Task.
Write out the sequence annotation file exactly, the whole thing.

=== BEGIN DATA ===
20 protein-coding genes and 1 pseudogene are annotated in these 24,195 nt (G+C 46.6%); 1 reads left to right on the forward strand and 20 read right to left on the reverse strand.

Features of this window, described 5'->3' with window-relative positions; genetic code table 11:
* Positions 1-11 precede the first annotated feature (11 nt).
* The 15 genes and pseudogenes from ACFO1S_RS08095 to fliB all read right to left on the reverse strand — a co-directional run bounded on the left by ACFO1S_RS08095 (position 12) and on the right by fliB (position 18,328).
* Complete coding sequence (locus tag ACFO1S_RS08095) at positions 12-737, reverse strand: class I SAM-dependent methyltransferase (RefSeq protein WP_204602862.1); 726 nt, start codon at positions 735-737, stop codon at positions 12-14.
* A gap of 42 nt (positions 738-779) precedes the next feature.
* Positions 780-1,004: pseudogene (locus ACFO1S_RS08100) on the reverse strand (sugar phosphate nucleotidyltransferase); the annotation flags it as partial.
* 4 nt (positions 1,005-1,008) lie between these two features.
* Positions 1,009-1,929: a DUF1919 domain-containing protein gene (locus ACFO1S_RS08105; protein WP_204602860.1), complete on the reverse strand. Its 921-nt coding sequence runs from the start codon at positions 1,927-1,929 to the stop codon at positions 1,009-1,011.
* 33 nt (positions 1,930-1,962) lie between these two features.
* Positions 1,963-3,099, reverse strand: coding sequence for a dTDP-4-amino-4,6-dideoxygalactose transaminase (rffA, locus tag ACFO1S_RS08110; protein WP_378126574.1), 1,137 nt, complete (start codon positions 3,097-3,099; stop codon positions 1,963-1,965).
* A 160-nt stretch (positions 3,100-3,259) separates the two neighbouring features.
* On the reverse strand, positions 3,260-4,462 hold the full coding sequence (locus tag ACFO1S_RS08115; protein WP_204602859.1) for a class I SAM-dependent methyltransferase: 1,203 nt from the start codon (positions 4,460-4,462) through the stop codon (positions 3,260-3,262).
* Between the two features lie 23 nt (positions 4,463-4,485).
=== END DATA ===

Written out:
20 protein-coding genes and 1 pseudogene are annotated in these 24,195 nt (G+C 46.6%); 1 reads left to right on the forward strand and 20 read right to left on the reverse strand.

Features of this window, described 5'->3' with window-relative positions; genetic code table 11:
* Positions 1-11 precede the first annotated feature (11 nt).
* The 15 genes and pseudogenes from ACFO1S_RS08095 to fliB all read right to left on the reverse strand — a co-directional run bounded on the left by ACFO1S_RS08095 (position 12) and on the right by fliB (position 18,328).
* Complete coding sequence (locus tag ACFO1S_RS08095) at positions 12-737, reverse strand: class I SAM-dependent methyltransferase (RefSeq protein WP_204602862.1); 726 nt, start codon at positions 735-737, stop codon at positions 12-14.
* A gap of 42 nt (positions 738-779) precedes the next feature.
* Positions 780-1,004: pseudogene (locus ACFO1S_RS08100) on the reverse strand (sugar phosphate nucleotidyltransferase); the annotation flags it as partial.
* 4 nt (positions 1,005-1,008) lie between these two features.
* Positions 1,009-1,929: a DUF1919 domain-containing protein gene (locus ACFO1S_RS08105; protein WP_204602860.1), complete on the reverse strand. Its 921-nt coding sequence runs from the start codon at positions 1,927-1,929 to the stop codon at positions 1,009-1,011.
* 33 nt (positions 1,930-1,962) lie between these two features.
* Positions 1,963-3,099, reverse strand: coding sequence for a dTDP-4-amino-4,6-dideoxygalactose transaminase (rffA, locus tag ACFO1S_RS08110; protein WP_378126574.1), 1,137 nt, complete (start codon positions 3,097-3,099; stop codon positions 1,963-1,965).
* A 160-nt stretch (positions 3,100-3,259) separates the two neighbouring features.
* On the reverse strand, positions 3,260-4,462 hold the full coding sequence (locus tag ACFO1S_RS08115; protein WP_204602859.1) for a class I SAM-dependent methyltransferase: 1,203 nt from the start codon (positions 4,460-4,462) through the stop codon (positions 3,260-3,262).
* Between the two features lie 23 nt (positions 4,463-4,485).